Let's see whether it works:
brezup:ray testing $ ls -l total 0 -rw-r--r-- 1 ray staff 0 Apr 22 23:32 fizbin brezup:ray testing $ chmod 551 fizbin brezup:ray testing $ ls -l total 0 -r-xr-x--x 1 ray staff 0 Apr 22 23:32 fizbin
Table 11.1 shows the command syntax and the most interesting options for chmod. The complete documentation is available in the online appendix.
Controlling a File's Permissions Using the Finder
You also have limited access to the permission flags from Finder's Get Info window for a file or directory. Choose the Ownership & Permissions pane of the Get Info window after selecting the file or folder you want to adjust. Your display should look similar to Figure 11.1.
Figure 11.1. The Permissions section of the Get Info window allows you to specify what you can do what with a file.
The Finder makes it easy to adjust permissions without getting into nitty-gritty details such as file ownership. By default, the pop-up menu labeled You Can allows you to choose what you want to be able to do with a file. Choose from the following:
If this doesn't suit your fancy, you can gain finer-grained control by expanding the Details section of the Ownership & Permissions pane, as shown in Figure 11.2.
Figure 11.2. The Details section of the Get Info window allows you finer-grained control over the permissions.
Here, there are three levels of access you can adjust:
For each of these levels of access, there are multiple user rights. Adjusting these rights controls what the owner, group, and everyone else can do to a file or folder. These don't give quite the range of options available through chmod, but are good for many common uses. When viewing the file information for a folder, the window also shows an Apply to Enclosed Items button that copies all the access rights on the folder to the files underneath. If a folder has read permission turned off, the files inside the folder may still be accessed or modified unless they too have read permission removed.
A final setting exists for nonboot (storage) volumes. If a disk is selected while viewing permission information, an Ignore Ownership on This Volume check box appears. Clicking this box causes the volume to appear as open and unrestricted to the operating system, regardless of what permissions might have previously been applied to a system. Users of your system can modify anything on the drive. Activating this setting is not recommended, but it's sometimes necessary, especially when porting data over from a machine with different users. Keep this in mind when thinking about your files and security just because you've set your permissions to deny access to other users, are they really secure? Not if potentially nosy users can get their hands on your drive, and attach it to their own system. Your system-level security settings are only as good as your physical security for the device.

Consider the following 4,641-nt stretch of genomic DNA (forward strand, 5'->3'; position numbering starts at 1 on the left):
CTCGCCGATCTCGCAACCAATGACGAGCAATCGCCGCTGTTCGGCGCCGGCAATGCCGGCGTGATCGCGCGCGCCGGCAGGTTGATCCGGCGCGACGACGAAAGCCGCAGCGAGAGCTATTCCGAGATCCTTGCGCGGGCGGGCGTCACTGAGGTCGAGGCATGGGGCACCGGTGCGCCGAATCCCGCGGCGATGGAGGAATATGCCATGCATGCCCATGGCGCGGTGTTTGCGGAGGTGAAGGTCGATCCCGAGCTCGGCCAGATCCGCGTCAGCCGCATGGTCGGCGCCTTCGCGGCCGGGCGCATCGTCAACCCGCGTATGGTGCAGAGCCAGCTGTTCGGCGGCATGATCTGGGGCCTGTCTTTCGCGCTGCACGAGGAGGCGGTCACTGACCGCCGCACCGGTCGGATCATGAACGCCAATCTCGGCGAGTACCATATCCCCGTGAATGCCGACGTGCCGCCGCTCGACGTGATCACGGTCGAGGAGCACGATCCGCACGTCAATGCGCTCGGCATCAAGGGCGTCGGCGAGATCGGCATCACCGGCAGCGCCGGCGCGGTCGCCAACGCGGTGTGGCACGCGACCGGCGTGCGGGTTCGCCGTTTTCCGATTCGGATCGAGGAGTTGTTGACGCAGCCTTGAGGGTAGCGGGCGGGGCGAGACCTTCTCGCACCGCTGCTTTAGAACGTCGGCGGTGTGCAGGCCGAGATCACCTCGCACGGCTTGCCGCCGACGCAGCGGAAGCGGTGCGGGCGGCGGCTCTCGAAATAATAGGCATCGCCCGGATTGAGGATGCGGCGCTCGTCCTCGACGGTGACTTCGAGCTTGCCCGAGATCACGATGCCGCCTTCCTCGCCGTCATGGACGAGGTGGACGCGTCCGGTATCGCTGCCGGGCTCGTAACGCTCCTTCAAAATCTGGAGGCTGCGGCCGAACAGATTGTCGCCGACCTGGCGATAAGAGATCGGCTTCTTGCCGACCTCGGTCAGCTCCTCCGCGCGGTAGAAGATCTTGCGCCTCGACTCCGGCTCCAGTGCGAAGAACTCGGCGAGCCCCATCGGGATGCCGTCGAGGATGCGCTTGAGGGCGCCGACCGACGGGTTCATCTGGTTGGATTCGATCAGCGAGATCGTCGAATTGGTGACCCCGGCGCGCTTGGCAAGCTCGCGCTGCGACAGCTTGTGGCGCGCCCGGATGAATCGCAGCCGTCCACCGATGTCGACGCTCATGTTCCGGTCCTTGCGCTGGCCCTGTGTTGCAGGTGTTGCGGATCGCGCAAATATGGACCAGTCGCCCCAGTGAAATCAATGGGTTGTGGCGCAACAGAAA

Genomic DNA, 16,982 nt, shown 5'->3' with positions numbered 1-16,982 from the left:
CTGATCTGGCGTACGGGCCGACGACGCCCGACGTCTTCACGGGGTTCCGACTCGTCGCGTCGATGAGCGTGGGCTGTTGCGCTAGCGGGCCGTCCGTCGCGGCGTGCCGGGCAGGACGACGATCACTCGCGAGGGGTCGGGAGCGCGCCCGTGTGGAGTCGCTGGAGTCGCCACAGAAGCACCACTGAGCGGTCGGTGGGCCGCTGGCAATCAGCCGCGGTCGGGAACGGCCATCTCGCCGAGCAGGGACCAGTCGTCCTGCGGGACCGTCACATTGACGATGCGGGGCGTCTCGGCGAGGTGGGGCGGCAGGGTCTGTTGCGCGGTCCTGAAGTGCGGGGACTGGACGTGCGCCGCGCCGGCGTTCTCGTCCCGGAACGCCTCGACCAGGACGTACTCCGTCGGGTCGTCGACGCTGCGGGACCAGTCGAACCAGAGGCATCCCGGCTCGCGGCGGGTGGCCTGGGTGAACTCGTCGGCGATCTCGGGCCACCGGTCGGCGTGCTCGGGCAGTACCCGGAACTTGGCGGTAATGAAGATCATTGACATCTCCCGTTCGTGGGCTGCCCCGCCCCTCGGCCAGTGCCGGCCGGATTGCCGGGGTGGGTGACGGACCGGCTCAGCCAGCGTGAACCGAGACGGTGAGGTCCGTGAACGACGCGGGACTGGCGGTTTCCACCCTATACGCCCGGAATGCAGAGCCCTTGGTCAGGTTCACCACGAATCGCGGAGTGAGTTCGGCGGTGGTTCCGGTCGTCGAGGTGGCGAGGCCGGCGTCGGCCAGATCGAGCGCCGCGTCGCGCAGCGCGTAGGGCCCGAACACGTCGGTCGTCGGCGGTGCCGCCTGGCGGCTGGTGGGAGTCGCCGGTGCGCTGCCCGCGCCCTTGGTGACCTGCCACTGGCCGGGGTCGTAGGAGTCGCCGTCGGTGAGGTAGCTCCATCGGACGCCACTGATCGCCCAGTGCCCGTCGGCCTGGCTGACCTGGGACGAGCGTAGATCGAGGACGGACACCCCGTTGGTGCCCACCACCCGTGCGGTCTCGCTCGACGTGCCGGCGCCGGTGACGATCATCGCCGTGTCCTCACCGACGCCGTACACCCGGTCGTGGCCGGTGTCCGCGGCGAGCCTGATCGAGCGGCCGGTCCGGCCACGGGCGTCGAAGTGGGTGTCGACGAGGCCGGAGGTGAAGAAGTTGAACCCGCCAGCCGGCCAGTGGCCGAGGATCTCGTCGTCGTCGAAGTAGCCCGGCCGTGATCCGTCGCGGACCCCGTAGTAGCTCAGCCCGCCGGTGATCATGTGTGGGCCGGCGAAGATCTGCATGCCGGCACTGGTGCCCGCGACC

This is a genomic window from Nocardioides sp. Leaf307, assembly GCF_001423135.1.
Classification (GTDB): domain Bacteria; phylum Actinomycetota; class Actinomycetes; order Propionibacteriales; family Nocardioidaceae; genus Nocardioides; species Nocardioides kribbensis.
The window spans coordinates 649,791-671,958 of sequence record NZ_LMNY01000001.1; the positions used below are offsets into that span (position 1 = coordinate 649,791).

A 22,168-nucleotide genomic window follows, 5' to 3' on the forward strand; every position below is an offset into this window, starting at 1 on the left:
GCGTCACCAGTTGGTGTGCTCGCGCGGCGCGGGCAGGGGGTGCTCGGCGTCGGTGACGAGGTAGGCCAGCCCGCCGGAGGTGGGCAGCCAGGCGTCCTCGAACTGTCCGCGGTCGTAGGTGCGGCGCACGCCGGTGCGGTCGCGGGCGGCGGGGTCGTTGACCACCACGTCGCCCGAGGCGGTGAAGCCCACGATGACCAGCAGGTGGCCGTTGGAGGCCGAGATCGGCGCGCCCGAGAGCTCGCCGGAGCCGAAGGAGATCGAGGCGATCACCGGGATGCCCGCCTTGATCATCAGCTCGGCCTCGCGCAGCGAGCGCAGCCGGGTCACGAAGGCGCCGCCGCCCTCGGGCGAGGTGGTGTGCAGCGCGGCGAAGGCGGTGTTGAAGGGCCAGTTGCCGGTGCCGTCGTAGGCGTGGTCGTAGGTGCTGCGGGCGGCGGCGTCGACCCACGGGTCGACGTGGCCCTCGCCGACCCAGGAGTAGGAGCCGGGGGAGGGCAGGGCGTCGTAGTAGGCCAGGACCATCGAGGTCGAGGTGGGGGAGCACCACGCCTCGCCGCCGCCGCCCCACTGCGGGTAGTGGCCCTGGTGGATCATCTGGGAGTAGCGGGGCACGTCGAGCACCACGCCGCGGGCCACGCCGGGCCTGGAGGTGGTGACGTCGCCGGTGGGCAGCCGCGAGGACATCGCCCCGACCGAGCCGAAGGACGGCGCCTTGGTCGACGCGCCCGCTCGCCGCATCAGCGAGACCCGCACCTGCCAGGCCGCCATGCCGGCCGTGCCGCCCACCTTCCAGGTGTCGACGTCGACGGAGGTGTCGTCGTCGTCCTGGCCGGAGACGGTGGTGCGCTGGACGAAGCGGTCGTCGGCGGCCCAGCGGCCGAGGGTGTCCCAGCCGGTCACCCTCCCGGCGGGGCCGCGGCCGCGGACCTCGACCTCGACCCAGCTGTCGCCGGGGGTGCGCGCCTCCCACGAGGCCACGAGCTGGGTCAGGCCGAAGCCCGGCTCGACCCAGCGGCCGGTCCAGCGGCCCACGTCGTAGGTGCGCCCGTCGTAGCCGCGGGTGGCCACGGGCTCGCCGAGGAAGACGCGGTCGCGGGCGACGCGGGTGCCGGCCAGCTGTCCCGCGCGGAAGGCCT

Controlling a File's Ownership
Sometimes it's necessary (or useful) to change the users who have control or access to a file. This can be accomplished by changing the file's individual owner or changing the group to which the file belongs. Only root can change a file's ownership, but the owner a file can change its group to any valid group in which she is a member.
Controlling a File's Primary Ownership: chown
Changing the ownership of a file (possible only for the root user) is accomplished using the chown command. The usage is chown <newowner>[:<newgroup>] file. That is, if root wants to change the ownership of a file named test1 so that it is now owned by joray, it might be done like this:
brezup:root testing # ls -l total 0 -rw-r--r-- 1 ray ray 0 Jan 3 20:34 test1 -rw-r--r-- 1 ray ray 0 Jan 3 20:34 test2 brezup:root testing # chown joray test1 brezup:root testing # ls -l total 0 -rw-r--r-- 1 joray ray 0 Jan 3 20:34 test1 -rw-r--r-- 1 ray ray 0 Jan 3 20:34 test2
If root would also like to change test2, and simultaneously change the group associated with the file to the staff group, this could be done like this:
brezup:root testing # chown joray:staff test2 brezup:root testing # ls -l total 0 -rw-r--r-- 1 joray ray 0 Jan 3 20:34 test1 -rw-r--r-- 1 joray staff 0 Jan 3 20:34 test2
chown also takes several optional command-line flags that control its behavior similarly to the chmod flags. That is, optionally causing it to recursively descend directory trees, and controlling its behavior with respect to symbolic links. The command documentation table for chown is shown in Table 11.2.
Controlling a File's Group Ownership: chgrp
As mentioned in Chapter 8, a user may belong to multiple different groups. How these groups are created and managed will be covered in Chapter 20. Each of the groups that are configured on a system, and that a user might belong to, may have different purposes on the system; for example, allowing groups of individual users to collaborate on projects, and allowing some users to belong to multiple different project groups.
By default in Tiger, a new group is created for each individual user, and each normal user belongs only to that group. This is in contrast to more traditional Unix systems where there are "class of user" type groups, such as Users, Staff, and Guests, and typical users are all members of a common group (in addition to any other groups they may belong to), allowing their permissions to be managed collectively. The "each user gets a group" philosophy seems to have been dragged in by the recent Linux explosion, where this idea was made popular. It is not a favorite of administrators who like to keep their machines organized and manageable, but it does provide significant flexibility if you have users who each want to have an individualized list of buddies with specialized access to their files.